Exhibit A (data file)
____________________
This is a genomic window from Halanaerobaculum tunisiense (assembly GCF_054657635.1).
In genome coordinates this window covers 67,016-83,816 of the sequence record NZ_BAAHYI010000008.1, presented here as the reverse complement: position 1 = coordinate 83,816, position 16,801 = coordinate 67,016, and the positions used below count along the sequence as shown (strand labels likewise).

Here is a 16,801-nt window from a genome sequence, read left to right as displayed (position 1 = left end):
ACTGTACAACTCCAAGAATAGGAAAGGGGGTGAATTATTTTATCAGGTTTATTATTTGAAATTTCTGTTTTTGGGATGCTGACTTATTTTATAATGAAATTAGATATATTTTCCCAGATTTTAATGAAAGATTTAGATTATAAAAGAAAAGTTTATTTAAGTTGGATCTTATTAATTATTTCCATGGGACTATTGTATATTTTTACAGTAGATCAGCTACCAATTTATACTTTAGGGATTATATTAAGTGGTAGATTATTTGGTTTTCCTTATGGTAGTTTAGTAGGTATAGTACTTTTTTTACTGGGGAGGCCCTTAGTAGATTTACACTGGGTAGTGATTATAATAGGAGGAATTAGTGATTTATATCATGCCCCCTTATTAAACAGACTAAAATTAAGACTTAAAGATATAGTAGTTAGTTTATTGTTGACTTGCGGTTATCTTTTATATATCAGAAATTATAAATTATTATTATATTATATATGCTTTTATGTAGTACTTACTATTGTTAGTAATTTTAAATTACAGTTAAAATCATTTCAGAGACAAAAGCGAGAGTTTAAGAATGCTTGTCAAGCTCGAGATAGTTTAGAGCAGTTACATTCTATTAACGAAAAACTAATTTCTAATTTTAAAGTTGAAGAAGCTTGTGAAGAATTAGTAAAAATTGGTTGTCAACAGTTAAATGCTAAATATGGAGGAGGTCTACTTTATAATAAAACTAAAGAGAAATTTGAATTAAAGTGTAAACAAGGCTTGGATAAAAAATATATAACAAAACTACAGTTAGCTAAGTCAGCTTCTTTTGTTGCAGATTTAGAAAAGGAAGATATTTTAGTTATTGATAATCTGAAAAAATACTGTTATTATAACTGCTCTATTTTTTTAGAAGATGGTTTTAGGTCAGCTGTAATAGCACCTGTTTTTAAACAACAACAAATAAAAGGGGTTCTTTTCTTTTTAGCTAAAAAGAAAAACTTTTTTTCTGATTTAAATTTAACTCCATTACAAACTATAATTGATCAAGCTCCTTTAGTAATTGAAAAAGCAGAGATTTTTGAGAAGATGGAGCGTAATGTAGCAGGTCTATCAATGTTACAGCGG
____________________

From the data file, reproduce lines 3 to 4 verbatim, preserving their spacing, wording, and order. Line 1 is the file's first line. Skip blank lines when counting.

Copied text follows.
Here is a 16,801-nt window from a genome sequence, read left to right as displayed (position 1 = left end):
ACTGTACAACTCCAAGAATAGGAAAGGGGGTGAATTATTTTATCAGGTTTATTATTTGAAATTTCTGTTTTTGGGATGCTGACTTATTTTATAATGAAATTAGATATATTTTCCCAGATTTTAATGAAAGATTTAGATTATAAAAGAAAAGTTTATTTAAGTTGGATCTTATTAATTATTTCCATGGGACTATTGTATATTTTTACAGTAGATCAGCTACCAATTTATACTTTAGGGATTATATTAAGTGGTAGATTATTTGGTTTTCCTTATGGTAGTTTAGTAGGTATAGTACTTTTTTTACTGGGGAGGCCCTTAGTAGATTTACACTGGGTAGTGATTATAATAGGAGGAATTAGTGATTTATATCATGCCCCCTTATTAAACAGACTAAAATTAAGACTTAAAGATATAGTAGTTAGTTTATTGTTGACTTGCGGTTATCTTTTATATATCAGAAATTATAAATTATTATTATATTATATATGCTTTTATGTAGTACTTACTATTGTTAGTAATTTTAAATTACAGTTAAAATCATTTCAGAGACAAAAGCGAGAGTTTAAGAATGCTTGTCAAGCTCGAGATAGTTTAGAGCAGTTACATTCTATTAACGAAAAACTAATTTCTAATTTTAAAGTTGAAGAAGCTTGTGAAGAATTAGTAAAAATTGGTTGTCAACAGTTAAATGCTAAATATGGAGGAGGTCTACTTTATAATAAAACTAAAGAGAAATTTGAATTAAAGTGTAAACAAGGCTTGGATAAAAAATATATAACAAAACTACAGTTAGCTAAGTCAGCTTCTTTTGTTGCAGATTTAGAAAAGGAAGATATTTTAGTTATTGATAATCTGAAAAAATACTGTTATTATAACTGCTCTATTTTTTTAGAAGATGGTTTTAGGTCAGCTGTAATAGCACCTGTTTTTAAACAACAACAAATAAAAGGGGTTCTTTTCTTTTTAGCTAAAAAGAAAAACTTTTTTTCTGATTTAAATTTAACTCCATTACAAACTATAATTGATCAAGCTCCTTTAGTAATTGAAAAAGCAGAGATTTTTGAGAAGATGGAGCGTAATGTAGCAGGTCTATCAATGTTACAGCGG